Reverse transcription PCR-based (RT-PCR) expression profile of the gene corresponding to PfPPase (PF3D7_0316300.1) suggested that PfPPase was transcribed during all asexual stages of P. falciparum; its expression increased relative to ring stage, during late trophozoite (LT)/early schizont (ES) and reduced again when schizonts mature (Fig. 1a). This gene expression profile was complimented by western blotting data that showed protein expression during all three stages but with higher expression during the trophozoite stage (Fig. 1b). Our quantitative PCR (qPCR) analyses using threshold CT supported our semi-quantitative PCR and western blotting profiles (Fig. 1c). The qPCR data suggested that expression of PfPPase increased ~4 fold as parasite rings transformed into ET (Fig. 1c). Interestingly, maturation of ET into LT/ES was accompanied by further increase in expression, which was ~10 fold higher relative to in rings (Fig. 1c). Eventually, the expression was restored to near basal levels in mature schizonts (Fig. 1c). Therefore, our results indicated that PfPPase levels were differentially regulated during asexual stages of P. falciparum, and stimulation of PfPPase expression could be attributed to anabolic nature of LT/ES stages that display high rates of protein synthesis and DNA replication.

Figure 1
figure 1

Expression of PfPPase. (a) Semi-quantitative reverse transcription (RT)-PCR analysis for PfPPase gene with seryl-tRNA synthetase gene as a gel loading control. The number of RT-PCR cycles is shown in the brackets, (b) Western blot analyses of PfPPase expression analysis in P. falciparum intra-erythrocyte stages. The sorbitol synchronized parasite lysate was resolved on 12% SDS–PAGE and subjected to western blotting using anti-PfPPase antibodies (left panel). Additional band (asterisk) of size ~35 kDa is seen in the ring stages. To confirm equal amount of proteins in parasite lysate the blot was probed with anti-PfNapL antibodies (right panel). (c) The relative expression level of each PfPPase gene quantified by real-time quantitative RT-PCR. R, rings; ET, early trophozoites; LT, late trophozoites; S, schizonts. (d) Total PPase activity in cell lysate was inhibited by sodium fluoride. (e) Purified recombinant PfPPase from E. coli analyzed by SDS-PAGE and blue native PAGE. (f) Size exclusion chromatography elution profile/peaks of full-length PfPPase monitored by absorbance at 280 nm. Elution profile of standard Mwt markers is shown in dashed lines colored in blue.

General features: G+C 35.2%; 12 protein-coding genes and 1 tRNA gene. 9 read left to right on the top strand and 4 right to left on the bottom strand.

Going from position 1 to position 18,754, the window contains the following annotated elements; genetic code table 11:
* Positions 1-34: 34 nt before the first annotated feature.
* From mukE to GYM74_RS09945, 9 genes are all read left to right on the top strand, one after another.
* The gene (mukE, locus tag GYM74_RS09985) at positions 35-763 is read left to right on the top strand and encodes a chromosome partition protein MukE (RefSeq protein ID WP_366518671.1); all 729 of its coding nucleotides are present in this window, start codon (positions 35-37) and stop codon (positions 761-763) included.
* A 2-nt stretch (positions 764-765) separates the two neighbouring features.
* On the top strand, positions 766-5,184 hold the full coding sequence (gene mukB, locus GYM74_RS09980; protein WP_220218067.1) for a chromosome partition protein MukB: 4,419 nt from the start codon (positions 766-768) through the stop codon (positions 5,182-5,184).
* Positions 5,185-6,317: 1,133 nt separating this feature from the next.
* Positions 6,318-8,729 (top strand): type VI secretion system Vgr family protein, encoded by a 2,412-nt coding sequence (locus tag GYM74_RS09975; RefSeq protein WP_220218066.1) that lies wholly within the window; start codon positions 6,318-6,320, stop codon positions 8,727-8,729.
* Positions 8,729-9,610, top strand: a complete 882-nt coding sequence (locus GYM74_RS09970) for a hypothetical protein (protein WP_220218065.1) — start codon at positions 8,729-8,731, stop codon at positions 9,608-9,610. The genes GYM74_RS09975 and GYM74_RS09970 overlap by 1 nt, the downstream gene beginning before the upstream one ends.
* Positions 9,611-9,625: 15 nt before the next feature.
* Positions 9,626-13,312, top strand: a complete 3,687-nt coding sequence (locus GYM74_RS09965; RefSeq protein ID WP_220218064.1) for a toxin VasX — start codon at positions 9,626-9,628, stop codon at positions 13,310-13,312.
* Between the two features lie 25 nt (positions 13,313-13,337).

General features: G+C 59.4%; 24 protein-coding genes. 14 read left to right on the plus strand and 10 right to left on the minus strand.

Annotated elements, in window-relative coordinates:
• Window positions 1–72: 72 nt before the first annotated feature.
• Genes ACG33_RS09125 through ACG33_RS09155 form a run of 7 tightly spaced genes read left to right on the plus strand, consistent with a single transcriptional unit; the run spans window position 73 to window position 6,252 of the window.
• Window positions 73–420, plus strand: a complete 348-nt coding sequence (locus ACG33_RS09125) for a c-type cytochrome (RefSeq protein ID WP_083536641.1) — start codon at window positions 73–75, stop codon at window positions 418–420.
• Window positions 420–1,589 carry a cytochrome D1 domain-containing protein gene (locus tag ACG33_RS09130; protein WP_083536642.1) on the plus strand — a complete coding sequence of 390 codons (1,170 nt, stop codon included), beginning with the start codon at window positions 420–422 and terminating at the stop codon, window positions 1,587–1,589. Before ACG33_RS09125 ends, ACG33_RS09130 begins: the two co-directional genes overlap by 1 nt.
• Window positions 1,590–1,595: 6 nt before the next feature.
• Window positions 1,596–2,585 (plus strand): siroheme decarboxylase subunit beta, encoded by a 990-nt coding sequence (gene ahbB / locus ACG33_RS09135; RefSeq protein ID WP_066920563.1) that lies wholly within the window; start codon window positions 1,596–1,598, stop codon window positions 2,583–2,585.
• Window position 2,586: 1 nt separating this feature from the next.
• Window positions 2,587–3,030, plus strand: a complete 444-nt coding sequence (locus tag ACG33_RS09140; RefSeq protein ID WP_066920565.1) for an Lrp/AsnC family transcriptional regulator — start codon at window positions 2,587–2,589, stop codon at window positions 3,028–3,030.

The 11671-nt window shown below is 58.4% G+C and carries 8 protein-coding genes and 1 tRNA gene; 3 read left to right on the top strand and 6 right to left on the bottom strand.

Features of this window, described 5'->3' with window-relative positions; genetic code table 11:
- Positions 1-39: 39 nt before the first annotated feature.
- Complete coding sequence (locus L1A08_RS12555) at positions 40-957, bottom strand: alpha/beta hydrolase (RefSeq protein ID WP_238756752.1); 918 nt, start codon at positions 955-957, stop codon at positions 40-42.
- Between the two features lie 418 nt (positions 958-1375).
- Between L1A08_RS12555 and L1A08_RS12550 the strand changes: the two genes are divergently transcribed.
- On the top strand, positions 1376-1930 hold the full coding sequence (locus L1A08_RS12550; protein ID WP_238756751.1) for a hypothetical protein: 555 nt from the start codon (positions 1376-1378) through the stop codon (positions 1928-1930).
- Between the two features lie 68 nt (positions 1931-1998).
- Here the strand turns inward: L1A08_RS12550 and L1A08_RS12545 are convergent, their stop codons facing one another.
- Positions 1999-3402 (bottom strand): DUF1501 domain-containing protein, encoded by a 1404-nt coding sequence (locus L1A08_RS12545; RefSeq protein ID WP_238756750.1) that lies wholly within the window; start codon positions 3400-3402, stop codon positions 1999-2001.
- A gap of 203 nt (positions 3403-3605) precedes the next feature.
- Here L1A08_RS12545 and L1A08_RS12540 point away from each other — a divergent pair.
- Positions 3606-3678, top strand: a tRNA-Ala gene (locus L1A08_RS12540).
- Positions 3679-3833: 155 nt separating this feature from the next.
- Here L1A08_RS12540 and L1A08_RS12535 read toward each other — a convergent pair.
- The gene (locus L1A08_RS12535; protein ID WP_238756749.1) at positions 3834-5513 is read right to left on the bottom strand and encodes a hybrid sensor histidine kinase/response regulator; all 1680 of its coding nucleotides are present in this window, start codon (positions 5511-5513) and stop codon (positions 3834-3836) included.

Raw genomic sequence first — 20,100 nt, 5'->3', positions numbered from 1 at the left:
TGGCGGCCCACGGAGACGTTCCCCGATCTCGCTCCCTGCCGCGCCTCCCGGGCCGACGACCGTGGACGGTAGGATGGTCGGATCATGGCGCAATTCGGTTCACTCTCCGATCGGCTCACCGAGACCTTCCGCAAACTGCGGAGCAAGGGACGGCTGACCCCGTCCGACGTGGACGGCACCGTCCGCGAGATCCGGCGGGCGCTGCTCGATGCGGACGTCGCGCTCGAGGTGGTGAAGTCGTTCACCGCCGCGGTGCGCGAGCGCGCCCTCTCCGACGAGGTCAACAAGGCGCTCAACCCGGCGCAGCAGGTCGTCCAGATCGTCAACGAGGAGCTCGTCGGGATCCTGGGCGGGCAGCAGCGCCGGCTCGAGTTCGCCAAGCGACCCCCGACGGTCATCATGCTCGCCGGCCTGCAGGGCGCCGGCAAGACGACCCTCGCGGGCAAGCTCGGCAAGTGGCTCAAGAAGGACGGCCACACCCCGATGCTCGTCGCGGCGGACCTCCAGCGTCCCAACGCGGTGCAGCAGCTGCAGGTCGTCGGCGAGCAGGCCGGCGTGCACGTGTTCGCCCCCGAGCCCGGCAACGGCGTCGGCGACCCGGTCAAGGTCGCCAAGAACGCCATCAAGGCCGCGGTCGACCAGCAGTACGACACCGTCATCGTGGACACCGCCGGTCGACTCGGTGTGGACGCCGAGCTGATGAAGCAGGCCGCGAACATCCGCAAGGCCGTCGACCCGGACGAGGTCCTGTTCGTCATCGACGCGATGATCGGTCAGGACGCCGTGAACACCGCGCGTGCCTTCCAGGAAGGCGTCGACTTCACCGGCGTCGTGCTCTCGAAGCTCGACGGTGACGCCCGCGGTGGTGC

The cell extracts derived from different P. falciparum asexual stages actively hydrolyzed PPi in presence of 1 mM Mg2+ (Fig. 1d). In addition, this activity was inhibited completely by 1 mM NaF, a known inhibitor of PPase activity (Fig. 1d). These results further supported our gene/protein expression data that indicated presence of a functional PPase in P. falciparum. For functional and structural analysis of PfPPase, the enzyme was over-expressed and purified from E. coli. SDS-PAGE analysis of PfPPase confirmed its theoretical molecular weight (Mwt) ~45 kDa (Fig. 1e). However, the trace on gel filtration chromatogram showed that PfPPase existed predominantly as a dimer in solution with a minor tetrameric peak (Fig. 1f).

PfPPase is a cytosolic enzyme

To investigate localization of PfPPase in asexual stages of malaria parasites, we performed indirect immunoflorescence assays (IFA) using antibodies against purified recombinant PfPPase protein and a previously described protocol24. As evidenced by co-localization of Pf-Ed-VRS (valine–tRNA synthetase, a known cytosolic maker), the endogenous localization of the PfPPase enzyme was cytosolic (Fig. 2a). In addition to the cytosol, IFA studies with organelle markers (acyl-carrier protein-green fluorescent protein and mitotracker) revealed that PfPPase was not localized either in the apicoplast or the mitochondria (Fig. 2b and c) in asexual parasite stages. Western blot analysis of cytosolic and membrane fractions of trophozoites further confirmed cytosolic localization of PfPPase (Fig. 2d). Consistent with this, the total activity of the enzyme was predominantly in the soluble fraction obtained from parasites (Fig. 2e).

Figure 2
figure 2

PfPPase localizes to cytosol. (a) Fluorescent staining of P. falciparum trophozoite cells using anti-PfPPase antibody (Alexa 488, green). It is apparent that PfPPase co-stains with cytosolic protein marker Pf Ed-VRS(Alexa 594, red) (b) and (c) note the non-apicoplast and non-mitochondrial localization of PfPPase where apicoplast is stained green (D10-ACP-GFP) and mitochondria is stained red (Mitotracker), (d) Western blot analysis of subcellular fractions of P. falciparum trophozoite on 12% SDS-PAGE. Arrow indicates monomeric PfPPase size (~45 kDa) in cell lysate. Equal protein amounts (40 μg) from supernatant (S) and pellet (P) fractions were loaded. The molecular mass standards (in kDa) are shown on the left-hand side (e) PPase activity in lysate, supernatant and pellet fractions.

Kinetic analysis of PfPPase and substrate binding